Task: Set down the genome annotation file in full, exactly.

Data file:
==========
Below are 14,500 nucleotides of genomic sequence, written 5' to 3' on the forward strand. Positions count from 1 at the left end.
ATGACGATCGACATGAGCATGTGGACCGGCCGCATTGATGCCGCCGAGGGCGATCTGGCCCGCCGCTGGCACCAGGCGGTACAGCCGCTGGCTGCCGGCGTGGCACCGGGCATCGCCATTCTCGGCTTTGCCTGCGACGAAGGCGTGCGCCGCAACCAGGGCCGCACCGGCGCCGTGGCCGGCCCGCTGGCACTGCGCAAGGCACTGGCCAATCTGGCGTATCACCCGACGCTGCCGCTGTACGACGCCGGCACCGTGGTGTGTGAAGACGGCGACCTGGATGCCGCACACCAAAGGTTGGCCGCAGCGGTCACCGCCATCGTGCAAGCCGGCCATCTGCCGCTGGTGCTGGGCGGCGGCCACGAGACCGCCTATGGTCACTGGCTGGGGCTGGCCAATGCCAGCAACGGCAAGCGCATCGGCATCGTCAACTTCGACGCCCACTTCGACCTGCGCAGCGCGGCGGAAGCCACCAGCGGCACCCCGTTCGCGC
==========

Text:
Below are 14,500 nucleotides of genomic sequence, written 5' to 3' on the forward strand. Positions count from 1 at the left end.
ATGACGATCGACATGAGCATGTGGACCGGCCGCATTGATGCCGCCGAGGGCGATCTGGCCCGCCGCTGGCACCAGGCGGTACAGCCGCTGGCTGCCGGCGTGGCACCGGGCATCGCCATTCTCGGCTTTGCCTGCGACGAAGGCGTGCGCCGCAACCAGGGCCGCACCGGCGCCGTGGCCGGCCCGCTGGCACTGCGCAAGGCACTGGCCAATCTGGCGTATCACCCGACGCTGCCGCTGTACGACGCCGGCACCGTGGTGTGTGAAGACGGCGACCTGGATGCCGCACACCAAAGGTTGGCCGCAGCGGTCACCGCCATCGTGCAAGCCGGCCATCTGCCGCTGGTGCTGGGCGGCGGCCACGAGACCGCCTATGGTCACTGGCTGGGGCTGGCCAATGCCAGCAACGGCAAGCGCATCGGCATCGTCAACTTCGACGCCCACTTCGACCTGCGCAGCGCGGCGGAAGCCACCAGCGGCACCCCGTTCGCGC